Maria’s Story Untold . . . So Far

Maria’s Story: A Documentary Portrait of Love and Survival in El Salvador’s Civil War

By Howard Rosenberg
Los Angeles Times
July 28, 1989

Words from a woman named Maria:

“There are four things in life that I don’t think you can understand unless you experience them: One is childbirth. The second is seeing a loved one killed in the war. The third is running through army fire to safety. The fourth is living through a helicopter landing of hundreds of government troops.”

The words are from “Maria’s Story,” an unfinished documentary about a woman–a farmer’s wife and mother of three–long active in the leftist guerrilla movement fighting the government in El Salvador.

British TV rights to “Maria’s Story” have been acquired by ever-bold Channel Four. But the hour documentary faces an uncertain future because the California film makers–after shooting 68 hours of footage during two arduous months with the rebels–have been unable to raise the $107,000 they need to complete it.

“When you are there, that is the whole world,” said co-director Monona Wali, 33. “But on the evening news, it’s a one-minute blip. So how do you bring back the importance of what you’ve seen and the importance of your project to people with 20 other proposals in front of them?”

Especially if your project expresses a point of view that may be unpopular with much of mainstream America.

The sympathies of Wali and co-producer/co-director Pamela Cohen, 30, are clearly with the anti-government Farabundo Marti National Liberation Front (FMLN). They did interview the government’s top military commander and the wife of recently elected President Alfredo Cristiani, the candidate of the rightist ARENA party. But their cards on the table:

“We make no bones about the fact that this is not a balanced program,” Cohen said. “It is a story of a woman. It reflects her life, her experiences, her beliefs. It is the portrait of a person whose voice is violently censored in her own country, and whose story never makes it into U.S. media coverage.”

Why this story?

“We wanted to put a human face on the war and get past the stereotype of people lurking in the hills,” Cohen said.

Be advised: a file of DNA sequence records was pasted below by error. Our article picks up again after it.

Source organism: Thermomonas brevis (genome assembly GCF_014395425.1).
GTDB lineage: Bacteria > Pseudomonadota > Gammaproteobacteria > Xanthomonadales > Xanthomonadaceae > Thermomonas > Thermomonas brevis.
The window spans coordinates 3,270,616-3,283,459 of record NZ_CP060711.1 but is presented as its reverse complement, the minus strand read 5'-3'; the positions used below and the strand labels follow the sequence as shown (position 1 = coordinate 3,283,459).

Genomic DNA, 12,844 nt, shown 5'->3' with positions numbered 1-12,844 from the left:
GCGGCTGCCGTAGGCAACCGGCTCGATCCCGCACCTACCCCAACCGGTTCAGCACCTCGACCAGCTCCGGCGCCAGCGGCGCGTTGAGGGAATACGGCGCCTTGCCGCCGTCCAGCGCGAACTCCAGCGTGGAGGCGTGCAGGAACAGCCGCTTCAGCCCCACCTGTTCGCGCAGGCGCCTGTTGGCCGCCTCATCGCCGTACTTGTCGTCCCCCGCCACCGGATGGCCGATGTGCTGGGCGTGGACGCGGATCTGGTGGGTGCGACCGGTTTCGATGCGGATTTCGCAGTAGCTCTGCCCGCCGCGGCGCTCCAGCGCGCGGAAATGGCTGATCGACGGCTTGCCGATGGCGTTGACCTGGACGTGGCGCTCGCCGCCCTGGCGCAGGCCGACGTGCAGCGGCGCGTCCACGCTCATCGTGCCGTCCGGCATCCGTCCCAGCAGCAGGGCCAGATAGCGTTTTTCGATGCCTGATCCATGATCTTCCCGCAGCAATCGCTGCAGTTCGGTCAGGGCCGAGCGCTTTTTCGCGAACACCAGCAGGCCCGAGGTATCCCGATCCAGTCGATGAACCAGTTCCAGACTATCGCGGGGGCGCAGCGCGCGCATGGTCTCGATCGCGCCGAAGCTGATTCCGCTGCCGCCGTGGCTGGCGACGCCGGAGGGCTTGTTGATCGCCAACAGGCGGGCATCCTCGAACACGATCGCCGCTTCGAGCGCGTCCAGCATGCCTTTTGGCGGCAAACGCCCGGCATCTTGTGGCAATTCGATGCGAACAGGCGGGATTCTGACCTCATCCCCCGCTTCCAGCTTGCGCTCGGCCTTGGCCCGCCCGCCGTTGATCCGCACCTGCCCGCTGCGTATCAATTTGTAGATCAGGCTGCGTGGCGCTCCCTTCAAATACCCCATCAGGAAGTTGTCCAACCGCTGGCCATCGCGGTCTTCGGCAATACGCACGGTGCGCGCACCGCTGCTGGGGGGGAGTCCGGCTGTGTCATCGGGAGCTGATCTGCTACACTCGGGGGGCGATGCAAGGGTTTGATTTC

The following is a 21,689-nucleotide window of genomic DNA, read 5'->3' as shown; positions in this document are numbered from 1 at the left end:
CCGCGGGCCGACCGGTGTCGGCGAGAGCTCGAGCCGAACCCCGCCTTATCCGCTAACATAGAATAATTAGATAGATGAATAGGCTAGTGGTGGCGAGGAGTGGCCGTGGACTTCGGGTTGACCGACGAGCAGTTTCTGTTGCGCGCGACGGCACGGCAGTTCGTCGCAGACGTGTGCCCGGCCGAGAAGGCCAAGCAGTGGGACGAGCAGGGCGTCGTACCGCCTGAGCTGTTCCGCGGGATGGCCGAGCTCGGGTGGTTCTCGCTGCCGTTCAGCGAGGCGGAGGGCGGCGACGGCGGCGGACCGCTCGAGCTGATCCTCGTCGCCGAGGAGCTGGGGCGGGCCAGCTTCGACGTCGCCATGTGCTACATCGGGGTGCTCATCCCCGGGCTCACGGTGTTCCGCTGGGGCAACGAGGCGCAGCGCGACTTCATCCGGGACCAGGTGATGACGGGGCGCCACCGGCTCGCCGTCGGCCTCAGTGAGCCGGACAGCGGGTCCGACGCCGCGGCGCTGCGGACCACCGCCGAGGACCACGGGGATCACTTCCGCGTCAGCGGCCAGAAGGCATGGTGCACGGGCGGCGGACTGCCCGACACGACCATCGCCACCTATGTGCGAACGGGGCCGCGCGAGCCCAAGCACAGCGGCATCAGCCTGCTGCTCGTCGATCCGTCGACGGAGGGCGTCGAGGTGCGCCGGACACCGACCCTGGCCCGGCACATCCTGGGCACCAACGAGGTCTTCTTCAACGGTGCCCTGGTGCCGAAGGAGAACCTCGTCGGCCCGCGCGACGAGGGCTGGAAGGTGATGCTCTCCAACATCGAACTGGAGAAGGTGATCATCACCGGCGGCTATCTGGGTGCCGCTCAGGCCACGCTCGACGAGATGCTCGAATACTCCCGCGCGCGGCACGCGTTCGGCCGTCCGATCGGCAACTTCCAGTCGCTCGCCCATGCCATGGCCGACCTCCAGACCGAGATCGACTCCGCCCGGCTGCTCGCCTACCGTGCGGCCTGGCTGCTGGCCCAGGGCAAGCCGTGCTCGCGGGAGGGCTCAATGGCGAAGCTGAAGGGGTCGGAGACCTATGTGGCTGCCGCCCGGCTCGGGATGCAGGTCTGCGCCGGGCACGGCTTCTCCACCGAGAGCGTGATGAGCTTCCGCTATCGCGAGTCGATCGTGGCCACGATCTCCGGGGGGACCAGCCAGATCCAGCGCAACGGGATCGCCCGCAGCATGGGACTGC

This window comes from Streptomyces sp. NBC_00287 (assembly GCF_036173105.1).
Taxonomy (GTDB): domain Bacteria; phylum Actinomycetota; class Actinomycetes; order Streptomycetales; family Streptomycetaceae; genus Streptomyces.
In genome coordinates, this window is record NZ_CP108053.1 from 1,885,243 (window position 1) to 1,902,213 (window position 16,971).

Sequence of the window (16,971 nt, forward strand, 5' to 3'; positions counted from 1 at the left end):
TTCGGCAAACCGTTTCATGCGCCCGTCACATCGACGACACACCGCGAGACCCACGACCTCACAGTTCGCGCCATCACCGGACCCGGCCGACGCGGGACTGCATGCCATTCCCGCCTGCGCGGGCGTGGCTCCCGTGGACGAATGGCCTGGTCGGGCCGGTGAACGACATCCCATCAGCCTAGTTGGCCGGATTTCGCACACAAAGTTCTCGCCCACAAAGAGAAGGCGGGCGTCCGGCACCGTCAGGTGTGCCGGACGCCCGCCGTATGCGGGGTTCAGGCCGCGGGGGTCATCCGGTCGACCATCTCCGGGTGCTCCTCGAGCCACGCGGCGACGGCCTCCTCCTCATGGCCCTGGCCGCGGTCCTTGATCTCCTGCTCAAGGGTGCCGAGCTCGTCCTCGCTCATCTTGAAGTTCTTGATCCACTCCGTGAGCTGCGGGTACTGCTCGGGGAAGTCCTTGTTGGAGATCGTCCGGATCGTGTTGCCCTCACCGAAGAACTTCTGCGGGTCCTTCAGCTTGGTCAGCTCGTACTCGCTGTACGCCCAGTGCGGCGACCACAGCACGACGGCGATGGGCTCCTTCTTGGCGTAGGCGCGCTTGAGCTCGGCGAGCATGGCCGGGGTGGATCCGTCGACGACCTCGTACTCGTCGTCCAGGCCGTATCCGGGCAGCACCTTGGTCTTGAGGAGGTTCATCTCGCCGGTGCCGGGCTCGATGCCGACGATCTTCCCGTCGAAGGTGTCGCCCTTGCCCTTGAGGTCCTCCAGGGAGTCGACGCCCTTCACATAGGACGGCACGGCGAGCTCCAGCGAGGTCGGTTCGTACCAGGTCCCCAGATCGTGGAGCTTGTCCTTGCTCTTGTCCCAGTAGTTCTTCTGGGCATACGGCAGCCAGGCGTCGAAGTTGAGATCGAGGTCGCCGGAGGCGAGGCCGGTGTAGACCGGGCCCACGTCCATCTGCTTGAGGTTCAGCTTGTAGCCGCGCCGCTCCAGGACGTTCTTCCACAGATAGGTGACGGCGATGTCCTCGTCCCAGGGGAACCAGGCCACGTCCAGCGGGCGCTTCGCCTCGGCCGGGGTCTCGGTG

Why this woman?

Cohen, who has been involved in four previous films about El Salvador, met Maria Serrano on a previous trip there: “She was one of our guides, and I was struck by her.” Adds Wali: “She’s one of those people who raises you to a different level. She has a vision what life should be, and she lives it.”

Serrano is an FMLN leader and organizer who the film makers say fled to the hills and joined the rebels after angering the Salvadoran military because of her work in organizing peasants and farm workers. Her oldest daughter–a 19-year-old FLMN nurse–was raped and killed by Salvadoran troops who then mutilated her body, Maria says.

Although only 39, Maria appears much older in the pilot of “Maria’s Story” that includes her emotional reunion with her husband, Jose.

After gaining access to the FMLN through “clandestine channels,” the film makers spent a futile month in El Salvador in the spring of 1988 awaiting permission to join the guerrillas, only to be thwarted because of a Salvadoran military operation. They returned to El Salvador in December with cameraman John Knoop (another producer, Catherine Ryan, did not go along) and began their odyssey with Maria in the mountainous northern province of Chalatenango just as the guerrillas were gearing up for a big offensive.